Perhaps the plan is to automate the payment process. Maybe children will be able to have their eyes scanned and be able to just walk in front of an iris scanner and their meal will just magically appear in front of them while the funds will be charged to their parents credit card. Perhaps the plan is to leave an old, rusty coffee can at the front of the lunch line for students to make their payments using the honor system. Maybe children will stick their finger into a machine that reads their fingerprint. If they have adequate funds, they get to keep their finger - if not, it is sliced into a vat of soup and they are handed a frozen cheese sandwich. Of course, they can only make that mistake ten times.

If lunch cashiers are eliminated, where does this put the conversation regarding frozen cheese sandwiches? Is Nick trying to break a record and collect Schrammies like they were Golden Globes?

At the last board meeting, the Board was discussing the need to close one of the District's production kitchens. The District has already decided not to buy another $110,000 oven.

Wednesday, February 04, 2009

... and nobody saw that coming?

There was a time, not long ago, when we the taxpayers of the Edmonds School District were told of a magical scheme straight from the lips of Nick Brossoit. We were told that if we passed the construction bond for the new Lynnwood High School (after it failed twice before) the District would use the proceeds from the long-term ground lease of the current Lynnwood High School to fund a lengthy list of other projects. Well, it sounded good at the time... to a few of you, at least.

Now that Cypress Equities is "rethinking" their development and delaying the launch of any real revenue-generating project, one thing is for certain - the trough is empty and the cows are coming home to be milked.

As for Marla's claim that Cypress Equities is "still very interested in developing the site", she is clearly detached from the realities of our economic circumstances. Give me a break. Many of us in our 30s are "still very interested in" retiring, it just won't be happening anytime soon.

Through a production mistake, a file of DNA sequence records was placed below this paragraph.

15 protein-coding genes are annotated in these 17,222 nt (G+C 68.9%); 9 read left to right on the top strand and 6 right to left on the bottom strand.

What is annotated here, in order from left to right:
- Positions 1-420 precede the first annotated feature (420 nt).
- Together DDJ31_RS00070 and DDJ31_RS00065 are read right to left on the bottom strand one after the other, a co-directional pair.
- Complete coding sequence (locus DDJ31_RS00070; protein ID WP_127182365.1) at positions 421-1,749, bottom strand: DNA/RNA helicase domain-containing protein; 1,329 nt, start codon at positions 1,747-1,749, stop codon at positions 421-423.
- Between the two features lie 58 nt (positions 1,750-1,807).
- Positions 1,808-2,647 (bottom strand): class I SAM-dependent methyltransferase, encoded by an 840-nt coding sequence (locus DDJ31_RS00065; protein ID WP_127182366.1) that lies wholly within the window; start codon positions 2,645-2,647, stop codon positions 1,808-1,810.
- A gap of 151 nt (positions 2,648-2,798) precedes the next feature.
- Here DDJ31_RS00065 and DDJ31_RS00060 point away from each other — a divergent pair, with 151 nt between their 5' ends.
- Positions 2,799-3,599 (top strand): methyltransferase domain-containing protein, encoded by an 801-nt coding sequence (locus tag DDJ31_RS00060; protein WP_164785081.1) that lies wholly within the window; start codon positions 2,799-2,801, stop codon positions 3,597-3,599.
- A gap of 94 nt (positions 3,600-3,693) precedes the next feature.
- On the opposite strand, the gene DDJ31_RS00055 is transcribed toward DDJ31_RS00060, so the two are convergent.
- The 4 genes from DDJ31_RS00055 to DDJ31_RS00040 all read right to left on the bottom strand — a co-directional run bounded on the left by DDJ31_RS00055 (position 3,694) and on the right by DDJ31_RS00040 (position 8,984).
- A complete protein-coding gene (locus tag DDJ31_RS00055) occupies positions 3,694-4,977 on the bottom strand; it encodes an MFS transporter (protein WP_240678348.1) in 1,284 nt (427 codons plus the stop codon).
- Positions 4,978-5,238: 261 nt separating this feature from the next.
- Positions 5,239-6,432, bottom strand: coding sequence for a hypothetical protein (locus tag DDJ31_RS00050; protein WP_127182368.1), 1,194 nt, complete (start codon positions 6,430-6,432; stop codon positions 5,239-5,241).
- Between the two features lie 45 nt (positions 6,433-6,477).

I have also been informed that Cypress Equities is just keeping their foot in the door. At the moment, they have no real plan to move forward with the current project and would never back out entirely, in case the economy improves in the next few years. What sense would there be to leave the project when they already have a number of available exit opportunities built into the ground lease? Why would they give up their seat in the first chair when it costs them nothing to sit there? There is no expiration date. There is no meter running. Why not maintain the illusion to your investors that you have yet another iron in the fire? Never mind that the fire is just orange paint.

Just how much money has been spent so far on consultants and lawyers to prepare the ground lease? What about the cost of converting the property from public use? What other magical sources of funds are available to renovate the ESC for Scriber Lake High School or develop the contaminated site for the new administration center? And where is all the money from the Old ESC site and the Maintenance and Transportation site?

The board may be dazzled by the illusion of intelligence in district management, but it is all quite relative, I assure you. Five imbeciles and an idiot are easily out-witted by a moron.